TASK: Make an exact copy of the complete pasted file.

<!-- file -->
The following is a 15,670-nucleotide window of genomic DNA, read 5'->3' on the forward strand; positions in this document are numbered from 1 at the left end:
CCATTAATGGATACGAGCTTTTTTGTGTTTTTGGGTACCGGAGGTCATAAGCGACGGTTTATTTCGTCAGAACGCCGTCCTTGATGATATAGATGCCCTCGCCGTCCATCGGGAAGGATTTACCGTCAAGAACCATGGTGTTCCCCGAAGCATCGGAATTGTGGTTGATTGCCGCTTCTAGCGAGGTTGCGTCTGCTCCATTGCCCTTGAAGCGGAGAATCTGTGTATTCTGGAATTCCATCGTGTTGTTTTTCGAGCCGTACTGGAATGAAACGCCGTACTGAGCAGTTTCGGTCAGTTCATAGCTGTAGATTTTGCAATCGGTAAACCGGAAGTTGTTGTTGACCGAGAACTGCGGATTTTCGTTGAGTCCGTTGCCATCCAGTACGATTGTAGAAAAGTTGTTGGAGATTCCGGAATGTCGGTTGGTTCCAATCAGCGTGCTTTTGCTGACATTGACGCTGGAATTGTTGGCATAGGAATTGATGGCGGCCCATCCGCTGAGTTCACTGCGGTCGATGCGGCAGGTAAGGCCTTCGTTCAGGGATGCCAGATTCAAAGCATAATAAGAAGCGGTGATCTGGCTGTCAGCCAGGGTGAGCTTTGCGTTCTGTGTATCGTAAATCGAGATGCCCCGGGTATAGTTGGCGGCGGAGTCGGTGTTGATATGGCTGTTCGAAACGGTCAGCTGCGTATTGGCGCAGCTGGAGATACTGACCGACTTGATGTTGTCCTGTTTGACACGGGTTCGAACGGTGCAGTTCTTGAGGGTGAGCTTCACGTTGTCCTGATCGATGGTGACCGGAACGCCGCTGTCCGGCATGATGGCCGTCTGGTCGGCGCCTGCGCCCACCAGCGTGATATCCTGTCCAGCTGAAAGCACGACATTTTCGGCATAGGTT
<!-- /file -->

The following is a 15,670-nucleotide window of genomic DNA, read 5'->3' on the forward strand; positions in this document are numbered from 1 at the left end:
CCATTAATGGATACGAGCTTTTTTGTGTTTTTGGGTACCGGAGGTCATAAGCGACGGTTTATTTCGTCAGAACGCCGTCCTTGATGATATAGATGCCCTCGCCGTCCATCGGGAAGGATTTACCGTCAAGAACCATGGTGTTCCCCGAAGCATCGGAATTGTGGTTGATTGCCGCTTCTAGCGAGGTTGCGTCTGCTCCATTGCCCTTGAAGCGGAGAATCTGTGTATTCTGGAATTCCATCGTGTTGTTTTTCGAGCCGTACTGGAATGAAACGCCGTACTGAGCAGTTTCGGTCAGTTCATAGCTGTAGATTTTGCAATCGGTAAACCGGAAGTTGTTGTTGACCGAGAACTGCGGATTTTCGTTGAGTCCGTTGCCATCCAGTACGATTGTAGAAAAGTTGTTGGAGATTCCGGAATGTCGGTTGGTTCCAATCAGCGTGCTTTTGCTGACATTGACGCTGGAATTGTTGGCATAGGAATTGATGGCGGCCCATCCGCTGAGTTCACTGCGGTCGATGCGGCAGGTAAGGCCTTCGTTCAGGGATGCCAGATTCAAAGCATAATAAGAAGCGGTGATCTGGCTGTCAGCCAGGGTGAGCTTTGCGTTCTGTGTATCGTAAATCGAGATGCCCCGGGTATAGTTGGCGGCGGAGTCGGTGTTGATATGGCTGTTCGAAACGGTCAGCTGCGTATTGGCGCAGCTGGAGATACTGACCGACTTGATGTTGTCCTGTTTGACACGGGTTCGAACGGTGCAGTTCTTGAGGGTGAGCTTCACGTTGTCCTGATCGATGGTGACCGGAACGCCGCTGTCCGGCATGATGGCCGTCTGGTCGGCGCCTGCGCCCACCAGCGTGATATCCTGTCCAGCTGAAAGCACGACATTTTCGGCATAGGTT